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Washington Hotline

Congress looks to strengthen FDLP for public access to government information

Congress’ Committee on House Administration this year began examining Title 44 of the U.S. Code, which is the authority for the Federal Depository Library Program (FDLP) and Government Publishing Office (GPO). This is an important opportunity for librarians to advocate for improvements to FDLP and public access to government information.

FDLP was designed to ensure widespread and long-term public access to information produced by the federal government. The program is managed by GPO, formerly known as the Government Printing Office, a federal government agency that publishes information on behalf of all three branches of government.

Under FDLP, participating libraries are entitled to receive a free copy of any government publication distributed by GPO. In exchange, the libraries agree to provide free public access to the publication and to retain the publication according to program rules. Currently, 1,143 libraries nationwide participate in FDLP. Academic libraries comprise 72% of the participating libraries.

Through this partnership, FDLP has delivered valuable information to the public for decades. However, many provisions of the law date to 1962 and are badly out of step with current publication, library, and information practices. As one consequence, the number of participating libraries has shrunk by 19% since 1991, as some libraries have quit the program.

With an eye to this issue, on September 26, the Committee on House Administration held a hearing to discuss FDLP—the first congressional hearing about the program in 20 years. Five librarians testified about their experiences with the program, highlighting the enduring value of FDLP and sharing their ideas for strengthening it.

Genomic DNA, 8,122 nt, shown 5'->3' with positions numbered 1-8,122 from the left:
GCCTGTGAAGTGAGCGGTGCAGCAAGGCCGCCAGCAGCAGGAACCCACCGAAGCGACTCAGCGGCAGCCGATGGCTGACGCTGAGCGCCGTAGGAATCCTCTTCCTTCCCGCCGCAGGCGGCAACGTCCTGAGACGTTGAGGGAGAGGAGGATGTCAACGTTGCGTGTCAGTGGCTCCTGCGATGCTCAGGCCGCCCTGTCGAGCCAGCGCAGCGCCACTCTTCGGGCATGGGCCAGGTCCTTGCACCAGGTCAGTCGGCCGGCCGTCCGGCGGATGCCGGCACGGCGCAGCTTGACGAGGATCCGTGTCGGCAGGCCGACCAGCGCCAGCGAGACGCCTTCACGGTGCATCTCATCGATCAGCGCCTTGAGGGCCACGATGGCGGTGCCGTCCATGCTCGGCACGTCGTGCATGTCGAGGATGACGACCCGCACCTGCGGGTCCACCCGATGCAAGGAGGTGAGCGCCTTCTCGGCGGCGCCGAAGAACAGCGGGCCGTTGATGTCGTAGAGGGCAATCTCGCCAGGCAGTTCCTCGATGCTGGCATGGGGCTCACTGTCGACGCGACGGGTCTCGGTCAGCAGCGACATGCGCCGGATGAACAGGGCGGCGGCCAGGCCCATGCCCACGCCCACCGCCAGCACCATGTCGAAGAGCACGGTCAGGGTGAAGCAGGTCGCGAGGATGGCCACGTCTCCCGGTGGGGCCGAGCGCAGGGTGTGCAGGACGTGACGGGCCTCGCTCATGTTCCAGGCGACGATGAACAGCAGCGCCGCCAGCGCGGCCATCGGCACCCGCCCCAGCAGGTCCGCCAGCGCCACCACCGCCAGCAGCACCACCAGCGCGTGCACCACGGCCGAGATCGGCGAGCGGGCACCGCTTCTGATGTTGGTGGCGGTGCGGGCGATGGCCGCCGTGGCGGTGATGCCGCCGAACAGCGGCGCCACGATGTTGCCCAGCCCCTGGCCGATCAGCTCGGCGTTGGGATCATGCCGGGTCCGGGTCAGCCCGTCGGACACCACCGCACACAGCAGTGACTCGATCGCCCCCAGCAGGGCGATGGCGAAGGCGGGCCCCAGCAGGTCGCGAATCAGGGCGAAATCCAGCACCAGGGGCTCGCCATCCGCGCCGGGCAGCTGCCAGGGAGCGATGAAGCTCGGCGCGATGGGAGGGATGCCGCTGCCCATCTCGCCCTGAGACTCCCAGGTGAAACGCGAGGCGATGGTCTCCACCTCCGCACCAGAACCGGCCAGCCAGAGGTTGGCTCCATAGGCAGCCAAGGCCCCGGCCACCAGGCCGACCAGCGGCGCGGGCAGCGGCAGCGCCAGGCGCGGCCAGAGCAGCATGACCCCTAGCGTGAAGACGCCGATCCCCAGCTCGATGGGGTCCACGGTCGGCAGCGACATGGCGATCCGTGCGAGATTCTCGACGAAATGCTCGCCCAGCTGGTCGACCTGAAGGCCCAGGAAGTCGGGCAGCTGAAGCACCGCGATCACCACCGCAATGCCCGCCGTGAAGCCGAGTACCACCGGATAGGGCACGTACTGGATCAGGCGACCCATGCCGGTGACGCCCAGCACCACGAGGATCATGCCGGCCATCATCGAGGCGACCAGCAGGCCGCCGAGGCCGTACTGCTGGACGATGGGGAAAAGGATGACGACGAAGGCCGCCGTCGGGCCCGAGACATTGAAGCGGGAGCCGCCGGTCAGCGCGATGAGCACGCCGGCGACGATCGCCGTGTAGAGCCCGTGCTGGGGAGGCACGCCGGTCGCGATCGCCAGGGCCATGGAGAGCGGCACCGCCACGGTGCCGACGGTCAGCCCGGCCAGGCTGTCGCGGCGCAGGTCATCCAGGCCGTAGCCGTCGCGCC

Committee Chairman Rep. Gregg Harper (R-MS) described the hearing as an opportunity “to see how we can make something that we like, better.” Committee members expressed interest in working in a bipartisan fashion to develop legislation to modernize the program.

ALA has sent recommendations to the committee that emphasize three key concepts for ensuring the public’s long-term access to government information:

  • Strengthen library partnerships. The law’s requirements for FDLP libraries are overly specific, and some are outdated. Congress should streamline the law to reduce unnecessary burdens and foster greater cooperation.
  • Ensure long-term preservation. To ensure that Americans can continue to access the documents of their government in the future, Congress should codify GPO’s responsibility to preserve publications in partnership with FDLP libraries.
  • Improve the collection and distribution of digital publications. FDLP was designed for the print era. Congress should update the law to more effectively collect digital government publications and disseminate them to libraries and the public.

As of this writing, legislation to amend Title 44 has not been introduced, but is expected in the fall. ALA’s Washington Office will remain engaged in the process and will notify members of opportunities to advocate for reforms that best serve libraries and the public.

Copyright American Library Association

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